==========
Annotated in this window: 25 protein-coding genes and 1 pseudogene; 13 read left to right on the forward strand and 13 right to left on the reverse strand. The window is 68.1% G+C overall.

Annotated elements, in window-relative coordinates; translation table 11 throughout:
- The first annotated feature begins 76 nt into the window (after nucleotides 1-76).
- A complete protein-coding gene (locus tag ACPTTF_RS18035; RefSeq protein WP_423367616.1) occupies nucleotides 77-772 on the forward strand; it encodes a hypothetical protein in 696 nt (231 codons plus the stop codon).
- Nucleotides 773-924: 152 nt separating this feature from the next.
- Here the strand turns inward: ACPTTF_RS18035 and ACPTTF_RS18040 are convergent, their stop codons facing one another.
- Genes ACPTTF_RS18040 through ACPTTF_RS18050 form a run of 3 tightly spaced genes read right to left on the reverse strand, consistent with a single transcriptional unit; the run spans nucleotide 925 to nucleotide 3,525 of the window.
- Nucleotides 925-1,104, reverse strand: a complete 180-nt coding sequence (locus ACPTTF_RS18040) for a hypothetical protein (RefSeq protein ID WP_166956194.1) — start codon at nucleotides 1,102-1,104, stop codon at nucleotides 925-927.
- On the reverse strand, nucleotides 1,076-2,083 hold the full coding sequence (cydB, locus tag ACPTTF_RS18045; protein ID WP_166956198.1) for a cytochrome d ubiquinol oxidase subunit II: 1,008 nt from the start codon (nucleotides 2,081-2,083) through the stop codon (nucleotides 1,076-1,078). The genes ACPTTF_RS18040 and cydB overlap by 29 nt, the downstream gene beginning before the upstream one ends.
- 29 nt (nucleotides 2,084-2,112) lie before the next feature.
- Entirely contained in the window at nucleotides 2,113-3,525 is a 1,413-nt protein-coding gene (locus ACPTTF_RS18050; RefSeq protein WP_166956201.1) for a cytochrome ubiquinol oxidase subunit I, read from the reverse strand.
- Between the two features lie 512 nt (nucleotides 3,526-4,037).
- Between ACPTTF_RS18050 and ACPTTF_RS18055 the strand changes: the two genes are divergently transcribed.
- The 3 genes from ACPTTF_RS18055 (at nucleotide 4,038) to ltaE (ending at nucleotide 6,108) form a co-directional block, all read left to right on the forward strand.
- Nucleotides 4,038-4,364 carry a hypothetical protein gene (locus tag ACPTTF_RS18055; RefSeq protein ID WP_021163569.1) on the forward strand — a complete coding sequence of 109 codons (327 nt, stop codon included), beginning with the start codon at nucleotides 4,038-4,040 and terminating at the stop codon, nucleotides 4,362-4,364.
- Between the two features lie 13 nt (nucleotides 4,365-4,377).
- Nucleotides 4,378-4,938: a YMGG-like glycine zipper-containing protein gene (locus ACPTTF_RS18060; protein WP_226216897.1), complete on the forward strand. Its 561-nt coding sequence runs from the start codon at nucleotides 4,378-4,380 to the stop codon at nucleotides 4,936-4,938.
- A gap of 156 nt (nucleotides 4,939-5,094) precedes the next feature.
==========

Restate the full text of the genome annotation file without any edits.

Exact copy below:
Annotated in this window: 25 protein-coding genes and 1 pseudogene; 13 read left to right on the forward strand and 13 right to left on the reverse strand. The window is 68.1% G+C overall.

Annotated elements, in window-relative coordinates; translation table 11 throughout:
- The first annotated feature begins 76 nt into the window (after nucleotides 1-76).
- A complete protein-coding gene (locus tag ACPTTF_RS18035; RefSeq protein WP_423367616.1) occupies nucleotides 77-772 on the forward strand; it encodes a hypothetical protein in 696 nt (231 codons plus the stop codon).
- Nucleotides 773-924: 152 nt separating this feature from the next.
- Here the strand turns inward: ACPTTF_RS18035 and ACPTTF_RS18040 are convergent, their stop codons facing one another.
- Genes ACPTTF_RS18040 through ACPTTF_RS18050 form a run of 3 tightly spaced genes read right to left on the reverse strand, consistent with a single transcriptional unit; the run spans nucleotide 925 to nucleotide 3,525 of the window.
- Nucleotides 925-1,104, reverse strand: a complete 180-nt coding sequence (locus ACPTTF_RS18040) for a hypothetical protein (RefSeq protein ID WP_166956194.1) — start codon at nucleotides 1,102-1,104, stop codon at nucleotides 925-927.
- On the reverse strand, nucleotides 1,076-2,083 hold the full coding sequence (cydB, locus tag ACPTTF_RS18045; protein ID WP_166956198.1) for a cytochrome d ubiquinol oxidase subunit II: 1,008 nt from the start codon (nucleotides 2,081-2,083) through the stop codon (nucleotides 1,076-1,078). The genes ACPTTF_RS18040 and cydB overlap by 29 nt, the downstream gene beginning before the upstream one ends.
- 29 nt (nucleotides 2,084-2,112) lie before the next feature.
- Entirely contained in the window at nucleotides 2,113-3,525 is a 1,413-nt protein-coding gene (locus ACPTTF_RS18050; RefSeq protein WP_166956201.1) for a cytochrome ubiquinol oxidase subunit I, read from the reverse strand.
- Between the two features lie 512 nt (nucleotides 3,526-4,037).
- Between ACPTTF_RS18050 and ACPTTF_RS18055 the strand changes: the two genes are divergently transcribed.
- The 3 genes from ACPTTF_RS18055 (at nucleotide 4,038) to ltaE (ending at nucleotide 6,108) form a co-directional block, all read left to right on the forward strand.
- Nucleotides 4,038-4,364 carry a hypothetical protein gene (locus tag ACPTTF_RS18055; RefSeq protein ID WP_021163569.1) on the forward strand — a complete coding sequence of 109 codons (327 nt, stop codon included), beginning with the start codon at nucleotides 4,038-4,040 and terminating at the stop codon, nucleotides 4,362-4,364.
- Between the two features lie 13 nt (nucleotides 4,365-4,377).
- Nucleotides 4,378-4,938: a YMGG-like glycine zipper-containing protein gene (locus ACPTTF_RS18060; protein WP_226216897.1), complete on the forward strand. Its 561-nt coding sequence runs from the start codon at nucleotides 4,378-4,380 to the stop codon at nucleotides 4,936-4,938.
- A gap of 156 nt (nucleotides 4,939-5,094) precedes the next feature.